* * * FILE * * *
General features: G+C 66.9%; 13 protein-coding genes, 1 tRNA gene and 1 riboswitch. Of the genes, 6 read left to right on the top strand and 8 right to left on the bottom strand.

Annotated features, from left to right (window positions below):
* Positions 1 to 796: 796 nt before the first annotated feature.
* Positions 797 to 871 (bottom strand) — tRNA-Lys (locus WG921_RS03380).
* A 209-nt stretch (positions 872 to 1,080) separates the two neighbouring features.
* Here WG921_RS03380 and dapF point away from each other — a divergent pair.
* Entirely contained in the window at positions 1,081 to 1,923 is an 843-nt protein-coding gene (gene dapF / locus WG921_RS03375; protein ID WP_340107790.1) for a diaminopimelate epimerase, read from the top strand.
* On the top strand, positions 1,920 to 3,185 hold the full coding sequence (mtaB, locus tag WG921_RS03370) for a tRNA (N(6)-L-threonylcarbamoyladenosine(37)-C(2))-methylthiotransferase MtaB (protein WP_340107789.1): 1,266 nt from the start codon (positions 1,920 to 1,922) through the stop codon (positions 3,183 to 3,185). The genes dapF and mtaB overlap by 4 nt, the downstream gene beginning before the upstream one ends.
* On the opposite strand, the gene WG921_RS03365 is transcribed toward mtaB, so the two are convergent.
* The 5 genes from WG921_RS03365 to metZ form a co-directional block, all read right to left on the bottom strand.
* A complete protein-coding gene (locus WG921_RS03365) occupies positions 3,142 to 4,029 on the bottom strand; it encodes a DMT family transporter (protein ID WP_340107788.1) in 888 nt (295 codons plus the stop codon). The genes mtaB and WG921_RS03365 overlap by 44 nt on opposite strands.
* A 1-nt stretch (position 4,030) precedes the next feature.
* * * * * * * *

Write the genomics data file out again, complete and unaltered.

General features: G+C 66.9%; 13 protein-coding genes, 1 tRNA gene and 1 riboswitch. Of the genes, 6 read left to right on the top strand and 8 right to left on the bottom strand.

Annotated features, from left to right (window positions below):
* Positions 1 to 796: 796 nt before the first annotated feature.
* Positions 797 to 871 (bottom strand) — tRNA-Lys (locus WG921_RS03380).
* A 209-nt stretch (positions 872 to 1,080) separates the two neighbouring features.
* Here WG921_RS03380 and dapF point away from each other — a divergent pair.
* Entirely contained in the window at positions 1,081 to 1,923 is an 843-nt protein-coding gene (gene dapF / locus WG921_RS03375; protein ID WP_340107790.1) for a diaminopimelate epimerase, read from the top strand.
* On the top strand, positions 1,920 to 3,185 hold the full coding sequence (mtaB, locus tag WG921_RS03370) for a tRNA (N(6)-L-threonylcarbamoyladenosine(37)-C(2))-methylthiotransferase MtaB (protein WP_340107789.1): 1,266 nt from the start codon (positions 1,920 to 1,922) through the stop codon (positions 3,183 to 3,185). The genes dapF and mtaB overlap by 4 nt, the downstream gene beginning before the upstream one ends.
* On the opposite strand, the gene WG921_RS03365 is transcribed toward mtaB, so the two are convergent.
* The 5 genes from WG921_RS03365 to metZ form a co-directional block, all read right to left on the bottom strand.
* A complete protein-coding gene (locus WG921_RS03365) occupies positions 3,142 to 4,029 on the bottom strand; it encodes a DMT family transporter (protein ID WP_340107788.1) in 888 nt (295 codons plus the stop codon). The genes mtaB and WG921_RS03365 overlap by 44 nt on opposite strands.
* A 1-nt stretch (position 4,030) precedes the next feature.